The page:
A stack of newspapers sits just inside the front door of Higher Ground, their edges browning with age. They’re from the week of March 11-18.

Dried leaves swirl when the doors of the lobby open. Except for missing a few tumbleweeds, the performance venue could be the set in a ghost town.

U.S. Representative Peter Welch stood outside the front entrance to the club on an unseasonably sunny Monday afternoon, Nov. 9.

He spoke about improved bipartisan prospects for the Save Our Stages legislation, joined by Higher Ground owner Alex Crothers and singer, songwriter and musician Grace Potter in extolling the virtues of the legislation.

Crothers told the gathered members of the press that he’d walked through the lobby of his concert hall a few minutes before.

It was the first time he’d been in his building since March, when it closed for the pandemic.

Welch introduced the Save Our Stages bill in the U.S. House with U.S. Representative Roger Williams, a Texas Republican. The bill would allocate $15 billion for performance venues across the country.

Welch mentioned the news that had broken earlier that morning — a COVID vaccine seems to be inching ever closer to reality.

“We have some promising news today about a vaccine from Pfizer,” Welch said. “We’re going to get to the other side of COVID.”

He talked about the need to help venues like Higher Ground and the Flynn Center for the Performing Arts weather the storm and make it to the other side.

Welch said the Save Our Stages bill has gone from something introduced by himself and Williams to now having 157 co-sponsors.

Potter said when she first started performing, the stages were small. Higher Ground was the first real venue she played, on New Year’s Eve in 2004.

And even then, it was the venue’s smaller of two stages.

“The hardest part of all about this is looking into the eyes of people who are dying to be entertained and knowing that there’s very, very little that I can do,” Potter said.

When COVID hit she had just traveled across the country to Vancouver in two tour buses with a crew of 17.

Her gear had been loaded onto the stage where she and her band were set to perform on March 11.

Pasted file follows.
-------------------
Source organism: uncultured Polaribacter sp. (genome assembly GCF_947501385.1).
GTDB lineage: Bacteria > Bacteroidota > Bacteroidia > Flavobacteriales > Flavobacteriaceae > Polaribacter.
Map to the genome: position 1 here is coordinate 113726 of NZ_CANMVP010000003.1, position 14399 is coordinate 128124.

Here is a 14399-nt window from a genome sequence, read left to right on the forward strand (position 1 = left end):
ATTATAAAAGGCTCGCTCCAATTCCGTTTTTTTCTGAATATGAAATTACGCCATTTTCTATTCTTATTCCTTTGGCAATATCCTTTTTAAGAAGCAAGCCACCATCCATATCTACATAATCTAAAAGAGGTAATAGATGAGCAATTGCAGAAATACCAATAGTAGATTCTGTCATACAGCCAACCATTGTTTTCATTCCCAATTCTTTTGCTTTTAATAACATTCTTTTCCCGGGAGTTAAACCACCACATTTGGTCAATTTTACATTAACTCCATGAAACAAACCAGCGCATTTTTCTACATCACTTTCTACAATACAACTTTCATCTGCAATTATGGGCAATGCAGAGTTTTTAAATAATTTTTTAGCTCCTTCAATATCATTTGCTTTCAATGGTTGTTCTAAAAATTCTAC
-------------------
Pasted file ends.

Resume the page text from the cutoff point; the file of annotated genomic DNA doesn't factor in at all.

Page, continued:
Then the news came — and it all had to be loaded back up.

She said she’s continued performing on YouTube and Zoom, but “you can’t feel the energy that happens on a stage.”

“Every single human on planet earth deserves to feel what it feels like to sit in a theater or stand out at a concert venue and enjoy what’s happening on a stage,” Potter said.

On March 12, cancellation announcements at Higher Ground began — with a casualty count of 187 shows.

“That was just the shows that went from then until Easter,” Crothers said.

Opening at partial capacity, as some businesses have done, isn’t an option; “It’s just a way to lose more money,” he said.

Most of the predictions he’s heard are that performance venues won’t be back to full capacity until this time next year.

“That’s almost 20 months with no revenue,” said Crothers.

The summer’s drive-in Higher Ground shows were benefits for the Vermont Arts Council, which has helped artists with grants for rent and groceries.

Myriad venues are struggling, and Crothers said every dollar spent at venues brings $12 into local economies.

“These performing arts centers are all over the state and in your backyards. These are the places that you go to for school plays, dance recitals, to go on first dates and see rural elections happen. So, these are really important parts of a community,” he said.

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